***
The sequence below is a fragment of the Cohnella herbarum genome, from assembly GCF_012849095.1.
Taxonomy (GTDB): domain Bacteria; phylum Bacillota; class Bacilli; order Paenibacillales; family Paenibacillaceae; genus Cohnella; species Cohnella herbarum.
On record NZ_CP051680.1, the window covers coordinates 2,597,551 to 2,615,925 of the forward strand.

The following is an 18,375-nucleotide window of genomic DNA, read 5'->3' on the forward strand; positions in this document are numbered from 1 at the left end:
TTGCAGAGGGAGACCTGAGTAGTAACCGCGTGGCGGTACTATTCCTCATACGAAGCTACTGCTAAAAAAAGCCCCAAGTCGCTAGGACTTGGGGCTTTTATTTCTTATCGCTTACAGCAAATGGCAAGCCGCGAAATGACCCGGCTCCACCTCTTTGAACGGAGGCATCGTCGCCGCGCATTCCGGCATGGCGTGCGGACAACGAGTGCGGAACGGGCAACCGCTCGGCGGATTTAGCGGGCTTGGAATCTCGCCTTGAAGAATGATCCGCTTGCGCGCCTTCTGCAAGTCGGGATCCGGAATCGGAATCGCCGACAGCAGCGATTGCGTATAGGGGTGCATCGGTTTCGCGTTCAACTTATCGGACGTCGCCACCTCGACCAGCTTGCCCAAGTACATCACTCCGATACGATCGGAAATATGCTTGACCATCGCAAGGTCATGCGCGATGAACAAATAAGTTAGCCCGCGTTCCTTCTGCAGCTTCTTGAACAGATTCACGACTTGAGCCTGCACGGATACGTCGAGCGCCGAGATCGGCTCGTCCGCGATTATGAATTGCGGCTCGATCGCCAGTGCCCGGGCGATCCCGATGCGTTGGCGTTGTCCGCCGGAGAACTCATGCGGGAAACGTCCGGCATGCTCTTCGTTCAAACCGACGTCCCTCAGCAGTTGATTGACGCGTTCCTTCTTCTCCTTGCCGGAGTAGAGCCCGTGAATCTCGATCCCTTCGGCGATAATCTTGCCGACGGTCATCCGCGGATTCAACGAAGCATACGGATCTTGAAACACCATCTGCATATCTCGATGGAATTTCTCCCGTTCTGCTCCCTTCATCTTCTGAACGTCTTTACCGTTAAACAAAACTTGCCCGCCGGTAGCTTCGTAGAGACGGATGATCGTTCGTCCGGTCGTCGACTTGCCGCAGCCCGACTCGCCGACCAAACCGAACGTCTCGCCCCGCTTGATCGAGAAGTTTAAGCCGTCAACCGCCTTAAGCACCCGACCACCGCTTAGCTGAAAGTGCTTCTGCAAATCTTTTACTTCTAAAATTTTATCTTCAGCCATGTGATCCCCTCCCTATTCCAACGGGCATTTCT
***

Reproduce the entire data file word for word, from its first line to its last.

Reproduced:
The sequence below is a fragment of the Cohnella herbarum genome, from assembly GCF_012849095.1.
Taxonomy (GTDB): domain Bacteria; phylum Bacillota; class Bacilli; order Paenibacillales; family Paenibacillaceae; genus Cohnella; species Cohnella herbarum.
On record NZ_CP051680.1, the window covers coordinates 2,597,551 to 2,615,925 of the forward strand.

The following is an 18,375-nucleotide window of genomic DNA, read 5'->3' on the forward strand; positions in this document are numbered from 1 at the left end:
TTGCAGAGGGAGACCTGAGTAGTAACCGCGTGGCGGTACTATTCCTCATACGAAGCTACTGCTAAAAAAAGCCCCAAGTCGCTAGGACTTGGGGCTTTTATTTCTTATCGCTTACAGCAAATGGCAAGCCGCGAAATGACCCGGCTCCACCTCTTTGAACGGAGGCATCGTCGCCGCGCATTCCGGCATGGCGTGCGGACAACGAGTGCGGAACGGGCAACCGCTCGGCGGATTTAGCGGGCTTGGAATCTCGCCTTGAAGAATGATCCGCTTGCGCGCCTTCTGCAAGTCGGGATCCGGAATCGGAATCGCCGACAGCAGCGATTGCGTATAGGGGTGCATCGGTTTCGCGTTCAACTTATCGGACGTCGCCACCTCGACCAGCTTGCCCAAGTACATCACTCCGATACGATCGGAAATATGCTTGACCATCGCAAGGTCATGCGCGATGAACAAATAAGTTAGCCCGCGTTCCTTCTGCAGCTTCTTGAACAGATTCACGACTTGAGCCTGCACGGATACGTCGAGCGCCGAGATCGGCTCGTCCGCGATTATGAATTGCGGCTCGATCGCCAGTGCCCGGGCGATCCCGATGCGTTGGCGTTGTCCGCCGGAGAACTCATGCGGGAAACGTCCGGCATGCTCTTCGTTCAAACCGACGTCCCTCAGCAGTTGATTGACGCGTTCCTTCTTCTCCTTGCCGGAGTAGAGCCCGTGAATCTCGATCCCTTCGGCGATAATCTTGCCGACGGTCATCCGCGGATTCAACGAAGCATACGGATCTTGAAACACCATCTGCATATCTCGATGGAATTTCTCCCGTTCTGCTCCCTTCATCTTCTGAACGTCTTTACCGTTAAACAAAACTTGCCCGCCGGTAGCTTCGTAGAGACGGATGATCGTTCGTCCGGTCGTCGACTTGCCGCAGCCCGACTCGCCGACCAAACCGAACGTCTCGCCCCGCTTGATCGAGAAGTTTAAGCCGTCAACCGCCTTAAGCACCCGACCACCGCTTAGCTGAAAGTGCTTCTGCAAATCTTTTACTTCTAAAATTTTATCTTCAGCCATGTGATCCCCTCCCTATTCCAACGGGCATTTCT